More on PrayerMay 26, 2010
Recently I had a column in the Roanoke Times entitled "Preaching true religious freedom." In it I critiqued a new policy on state prayers in Virginia. It sparked a letter to the editor that was printed a few days ago. The author made this claim:
Kaylor's argument against praying in public is baseless. Jesus often prayed in public. We desperately need to call upon the Creator these days.I completely agree with the last sentence--I just do not believe we need the government or its officials to be the ones offering those prayers. However, I thought it was funny to claim my argument against public prayers (which was a reference to the teaching of Jesus in the 'Sermon on the Mount') was "baseless." It is true to Jesus offered prayers that a few people (like his disciples) heard, but that is quite a way from a public prayer in a setting like what I was writing about. That is the difference between praying out loud during a church service and praying out loud at a secular public event.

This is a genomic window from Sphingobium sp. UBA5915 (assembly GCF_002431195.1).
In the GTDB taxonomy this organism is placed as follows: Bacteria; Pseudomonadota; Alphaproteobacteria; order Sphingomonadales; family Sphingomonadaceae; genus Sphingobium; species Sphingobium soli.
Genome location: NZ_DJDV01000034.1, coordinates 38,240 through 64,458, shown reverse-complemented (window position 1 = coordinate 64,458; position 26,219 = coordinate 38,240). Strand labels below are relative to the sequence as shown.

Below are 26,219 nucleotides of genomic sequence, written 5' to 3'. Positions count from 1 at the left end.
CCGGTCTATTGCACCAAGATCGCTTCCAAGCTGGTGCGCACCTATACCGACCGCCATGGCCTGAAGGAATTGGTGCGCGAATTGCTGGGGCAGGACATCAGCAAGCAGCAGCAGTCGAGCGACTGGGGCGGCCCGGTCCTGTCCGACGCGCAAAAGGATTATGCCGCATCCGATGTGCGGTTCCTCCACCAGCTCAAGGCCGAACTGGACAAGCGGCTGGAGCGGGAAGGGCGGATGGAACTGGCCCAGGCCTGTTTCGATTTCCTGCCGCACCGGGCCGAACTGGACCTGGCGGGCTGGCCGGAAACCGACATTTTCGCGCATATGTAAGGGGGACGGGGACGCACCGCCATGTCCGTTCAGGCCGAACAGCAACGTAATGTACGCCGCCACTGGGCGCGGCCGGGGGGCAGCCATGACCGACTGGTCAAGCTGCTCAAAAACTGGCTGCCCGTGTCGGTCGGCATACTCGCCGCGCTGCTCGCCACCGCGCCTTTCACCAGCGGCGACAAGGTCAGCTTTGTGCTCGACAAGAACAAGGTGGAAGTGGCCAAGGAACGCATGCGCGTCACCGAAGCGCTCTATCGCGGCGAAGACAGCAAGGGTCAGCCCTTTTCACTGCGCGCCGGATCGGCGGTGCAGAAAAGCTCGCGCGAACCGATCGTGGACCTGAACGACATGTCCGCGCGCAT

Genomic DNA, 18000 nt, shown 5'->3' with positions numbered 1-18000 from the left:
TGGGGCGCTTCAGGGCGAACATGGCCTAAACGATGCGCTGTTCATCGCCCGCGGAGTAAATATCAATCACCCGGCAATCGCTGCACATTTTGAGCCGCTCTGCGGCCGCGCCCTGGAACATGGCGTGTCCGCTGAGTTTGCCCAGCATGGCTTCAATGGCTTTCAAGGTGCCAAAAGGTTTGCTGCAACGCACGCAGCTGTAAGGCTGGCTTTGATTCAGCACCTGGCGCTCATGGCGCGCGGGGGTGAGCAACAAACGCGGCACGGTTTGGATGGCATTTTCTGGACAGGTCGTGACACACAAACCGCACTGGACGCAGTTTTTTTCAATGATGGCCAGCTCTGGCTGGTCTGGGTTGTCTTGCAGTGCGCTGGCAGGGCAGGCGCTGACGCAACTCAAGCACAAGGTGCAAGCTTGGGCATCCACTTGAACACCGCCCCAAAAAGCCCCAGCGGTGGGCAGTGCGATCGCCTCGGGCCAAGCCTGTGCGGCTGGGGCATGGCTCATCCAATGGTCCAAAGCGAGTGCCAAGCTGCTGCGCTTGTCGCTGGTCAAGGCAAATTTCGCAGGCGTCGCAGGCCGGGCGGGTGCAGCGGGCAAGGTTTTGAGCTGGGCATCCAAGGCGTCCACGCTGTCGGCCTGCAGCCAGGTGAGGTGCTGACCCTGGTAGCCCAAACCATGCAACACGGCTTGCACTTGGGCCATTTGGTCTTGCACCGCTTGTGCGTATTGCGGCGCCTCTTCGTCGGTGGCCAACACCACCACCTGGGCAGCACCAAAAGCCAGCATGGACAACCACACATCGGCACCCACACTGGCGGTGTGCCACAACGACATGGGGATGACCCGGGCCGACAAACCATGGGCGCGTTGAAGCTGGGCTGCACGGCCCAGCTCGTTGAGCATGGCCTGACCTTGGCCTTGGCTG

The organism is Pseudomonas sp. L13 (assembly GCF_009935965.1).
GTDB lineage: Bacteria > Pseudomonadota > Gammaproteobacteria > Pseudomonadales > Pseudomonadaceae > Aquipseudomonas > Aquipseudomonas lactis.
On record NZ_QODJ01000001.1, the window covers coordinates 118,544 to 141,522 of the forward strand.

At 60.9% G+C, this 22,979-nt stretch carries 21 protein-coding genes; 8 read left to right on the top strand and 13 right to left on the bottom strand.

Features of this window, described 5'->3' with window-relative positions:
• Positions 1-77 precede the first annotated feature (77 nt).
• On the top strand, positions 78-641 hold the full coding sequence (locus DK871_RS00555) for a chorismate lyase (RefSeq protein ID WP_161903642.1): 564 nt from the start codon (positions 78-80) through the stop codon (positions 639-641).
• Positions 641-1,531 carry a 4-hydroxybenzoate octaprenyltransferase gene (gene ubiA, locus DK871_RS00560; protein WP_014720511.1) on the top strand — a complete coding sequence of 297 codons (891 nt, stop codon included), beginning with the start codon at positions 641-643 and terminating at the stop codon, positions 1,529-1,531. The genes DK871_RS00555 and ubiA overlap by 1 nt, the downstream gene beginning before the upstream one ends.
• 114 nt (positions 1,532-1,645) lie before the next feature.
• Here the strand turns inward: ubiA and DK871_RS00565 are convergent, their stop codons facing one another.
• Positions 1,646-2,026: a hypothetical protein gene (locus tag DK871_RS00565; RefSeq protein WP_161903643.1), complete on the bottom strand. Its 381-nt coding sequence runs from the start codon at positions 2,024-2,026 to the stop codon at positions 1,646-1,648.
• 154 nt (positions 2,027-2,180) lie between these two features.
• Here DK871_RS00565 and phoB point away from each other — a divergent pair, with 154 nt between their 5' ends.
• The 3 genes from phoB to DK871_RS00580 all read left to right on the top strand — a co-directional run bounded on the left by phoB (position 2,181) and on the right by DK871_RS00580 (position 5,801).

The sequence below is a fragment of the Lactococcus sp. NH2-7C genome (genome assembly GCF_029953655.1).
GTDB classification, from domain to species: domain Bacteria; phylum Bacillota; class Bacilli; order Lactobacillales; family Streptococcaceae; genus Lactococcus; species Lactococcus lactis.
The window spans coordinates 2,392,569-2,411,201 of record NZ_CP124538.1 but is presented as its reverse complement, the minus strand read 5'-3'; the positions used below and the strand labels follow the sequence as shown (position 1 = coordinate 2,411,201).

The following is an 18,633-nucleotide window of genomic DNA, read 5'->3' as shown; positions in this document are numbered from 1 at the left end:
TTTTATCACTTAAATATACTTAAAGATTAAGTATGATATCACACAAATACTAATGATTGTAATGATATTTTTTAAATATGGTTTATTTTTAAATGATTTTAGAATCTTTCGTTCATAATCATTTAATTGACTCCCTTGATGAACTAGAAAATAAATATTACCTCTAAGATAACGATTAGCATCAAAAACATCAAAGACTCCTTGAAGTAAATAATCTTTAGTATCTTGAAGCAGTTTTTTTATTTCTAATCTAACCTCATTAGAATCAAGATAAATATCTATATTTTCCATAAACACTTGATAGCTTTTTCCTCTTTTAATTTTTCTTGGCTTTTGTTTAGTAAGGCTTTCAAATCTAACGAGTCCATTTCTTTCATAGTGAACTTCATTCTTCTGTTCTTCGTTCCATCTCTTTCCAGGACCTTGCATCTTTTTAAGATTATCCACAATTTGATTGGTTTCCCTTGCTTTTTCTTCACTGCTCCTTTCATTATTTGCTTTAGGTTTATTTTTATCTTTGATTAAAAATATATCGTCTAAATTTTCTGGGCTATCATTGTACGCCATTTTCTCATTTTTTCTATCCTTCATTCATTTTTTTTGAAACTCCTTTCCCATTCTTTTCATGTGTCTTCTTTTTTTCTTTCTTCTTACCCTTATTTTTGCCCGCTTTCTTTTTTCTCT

Not surprisingly, it did not take long for a state police chaplain to react to the new policy by offering a sectarian prayer. The prayer was part of a memorial service for all the state troopers who died in the line of duty. Afterward, the chaplain who offered the prayer expressed his regret about the controversy surrounding his prayer: "I don't want the emphasis to be on me. ... It's on the fallen." It is sad that the controversy dominated the coverage of the event. When that happens, it seems the prayer is not fulfilling its purpose.